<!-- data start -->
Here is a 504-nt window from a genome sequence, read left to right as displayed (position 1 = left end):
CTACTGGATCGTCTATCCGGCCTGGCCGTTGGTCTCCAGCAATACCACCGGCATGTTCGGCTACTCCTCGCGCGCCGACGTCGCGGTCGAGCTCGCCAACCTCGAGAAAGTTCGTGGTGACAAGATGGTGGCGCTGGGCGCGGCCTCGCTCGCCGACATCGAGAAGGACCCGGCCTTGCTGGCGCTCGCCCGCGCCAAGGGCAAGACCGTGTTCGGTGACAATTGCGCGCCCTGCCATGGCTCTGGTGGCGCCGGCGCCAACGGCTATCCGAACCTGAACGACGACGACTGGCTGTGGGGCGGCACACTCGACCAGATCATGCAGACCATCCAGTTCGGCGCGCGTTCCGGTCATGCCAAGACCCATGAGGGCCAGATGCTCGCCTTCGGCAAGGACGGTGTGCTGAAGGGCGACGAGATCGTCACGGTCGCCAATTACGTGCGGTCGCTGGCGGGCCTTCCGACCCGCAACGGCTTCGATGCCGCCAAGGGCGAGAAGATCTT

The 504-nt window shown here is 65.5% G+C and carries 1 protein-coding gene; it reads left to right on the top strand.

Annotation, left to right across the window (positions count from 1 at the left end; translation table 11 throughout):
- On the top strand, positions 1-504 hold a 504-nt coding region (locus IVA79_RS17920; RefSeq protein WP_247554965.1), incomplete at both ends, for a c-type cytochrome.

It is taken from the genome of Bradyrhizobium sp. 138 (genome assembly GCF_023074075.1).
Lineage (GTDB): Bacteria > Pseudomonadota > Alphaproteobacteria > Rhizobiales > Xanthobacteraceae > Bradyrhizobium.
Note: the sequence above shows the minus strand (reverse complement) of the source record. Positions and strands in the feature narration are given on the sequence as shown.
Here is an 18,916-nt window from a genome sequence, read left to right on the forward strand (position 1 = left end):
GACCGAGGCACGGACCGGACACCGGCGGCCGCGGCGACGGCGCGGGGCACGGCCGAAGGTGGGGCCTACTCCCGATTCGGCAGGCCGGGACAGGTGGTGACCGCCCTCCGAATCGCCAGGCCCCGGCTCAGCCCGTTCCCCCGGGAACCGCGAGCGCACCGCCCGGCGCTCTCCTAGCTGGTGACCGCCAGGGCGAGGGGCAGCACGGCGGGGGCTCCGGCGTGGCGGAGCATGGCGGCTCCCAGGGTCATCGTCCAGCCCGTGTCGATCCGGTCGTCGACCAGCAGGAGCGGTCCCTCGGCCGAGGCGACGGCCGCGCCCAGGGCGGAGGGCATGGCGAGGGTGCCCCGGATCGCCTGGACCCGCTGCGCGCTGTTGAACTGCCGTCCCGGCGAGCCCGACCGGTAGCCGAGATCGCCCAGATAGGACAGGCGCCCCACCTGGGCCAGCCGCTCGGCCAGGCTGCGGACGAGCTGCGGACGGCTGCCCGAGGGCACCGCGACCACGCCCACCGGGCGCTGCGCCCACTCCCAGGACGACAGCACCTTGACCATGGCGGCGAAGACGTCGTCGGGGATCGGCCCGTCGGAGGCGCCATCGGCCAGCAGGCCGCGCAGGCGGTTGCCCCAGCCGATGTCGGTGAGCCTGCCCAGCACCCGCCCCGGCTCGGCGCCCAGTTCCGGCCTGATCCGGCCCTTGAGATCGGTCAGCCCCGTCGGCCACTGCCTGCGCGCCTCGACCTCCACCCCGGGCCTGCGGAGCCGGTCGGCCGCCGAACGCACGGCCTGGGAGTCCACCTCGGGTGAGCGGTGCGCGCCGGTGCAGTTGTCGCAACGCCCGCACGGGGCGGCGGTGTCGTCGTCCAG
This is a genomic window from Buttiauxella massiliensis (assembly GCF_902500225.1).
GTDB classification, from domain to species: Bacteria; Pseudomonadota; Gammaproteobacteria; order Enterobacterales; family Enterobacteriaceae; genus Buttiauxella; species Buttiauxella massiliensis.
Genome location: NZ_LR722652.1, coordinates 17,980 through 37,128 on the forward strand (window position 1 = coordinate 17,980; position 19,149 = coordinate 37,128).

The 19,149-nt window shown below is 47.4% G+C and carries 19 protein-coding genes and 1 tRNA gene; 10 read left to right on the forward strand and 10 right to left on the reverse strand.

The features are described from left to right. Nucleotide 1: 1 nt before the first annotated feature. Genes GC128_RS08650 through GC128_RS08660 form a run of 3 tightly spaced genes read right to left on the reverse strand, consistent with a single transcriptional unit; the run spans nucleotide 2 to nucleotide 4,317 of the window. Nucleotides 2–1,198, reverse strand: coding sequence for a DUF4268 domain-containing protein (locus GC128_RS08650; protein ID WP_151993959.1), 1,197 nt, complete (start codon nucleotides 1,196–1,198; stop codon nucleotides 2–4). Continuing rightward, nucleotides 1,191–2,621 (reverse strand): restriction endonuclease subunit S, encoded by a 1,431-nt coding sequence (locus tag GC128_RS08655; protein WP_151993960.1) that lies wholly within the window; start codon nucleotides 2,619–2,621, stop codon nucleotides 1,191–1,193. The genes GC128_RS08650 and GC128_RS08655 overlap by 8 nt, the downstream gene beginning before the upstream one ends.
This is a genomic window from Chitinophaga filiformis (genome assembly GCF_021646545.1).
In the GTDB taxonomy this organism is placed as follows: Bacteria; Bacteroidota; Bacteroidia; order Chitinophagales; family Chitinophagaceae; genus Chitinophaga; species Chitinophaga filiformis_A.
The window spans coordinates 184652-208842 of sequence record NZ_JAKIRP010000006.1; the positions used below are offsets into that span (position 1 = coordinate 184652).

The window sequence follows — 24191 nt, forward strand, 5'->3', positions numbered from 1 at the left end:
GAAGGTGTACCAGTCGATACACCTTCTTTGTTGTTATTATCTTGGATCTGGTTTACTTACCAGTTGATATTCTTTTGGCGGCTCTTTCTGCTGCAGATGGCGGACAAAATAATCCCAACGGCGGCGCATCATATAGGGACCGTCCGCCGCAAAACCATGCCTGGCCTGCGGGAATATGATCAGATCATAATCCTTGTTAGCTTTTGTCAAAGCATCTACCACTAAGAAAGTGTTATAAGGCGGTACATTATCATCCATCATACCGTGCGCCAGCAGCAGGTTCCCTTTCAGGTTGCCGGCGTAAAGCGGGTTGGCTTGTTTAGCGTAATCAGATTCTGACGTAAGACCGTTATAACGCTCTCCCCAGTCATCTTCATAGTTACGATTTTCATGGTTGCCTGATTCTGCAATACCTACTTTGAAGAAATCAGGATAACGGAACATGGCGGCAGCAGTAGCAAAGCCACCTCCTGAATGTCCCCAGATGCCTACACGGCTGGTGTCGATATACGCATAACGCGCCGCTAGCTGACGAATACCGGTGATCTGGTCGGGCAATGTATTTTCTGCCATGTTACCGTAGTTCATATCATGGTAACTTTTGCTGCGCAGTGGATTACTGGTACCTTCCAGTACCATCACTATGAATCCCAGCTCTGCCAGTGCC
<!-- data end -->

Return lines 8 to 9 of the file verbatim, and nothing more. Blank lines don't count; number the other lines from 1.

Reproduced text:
Note: the sequence above shows the minus strand (reverse complement) of the source record. Positions and strands in the feature narration are given on the sequence as shown.
Here is an 18,916-nt window from a genome sequence, read left to right on the forward strand (position 1 = left end):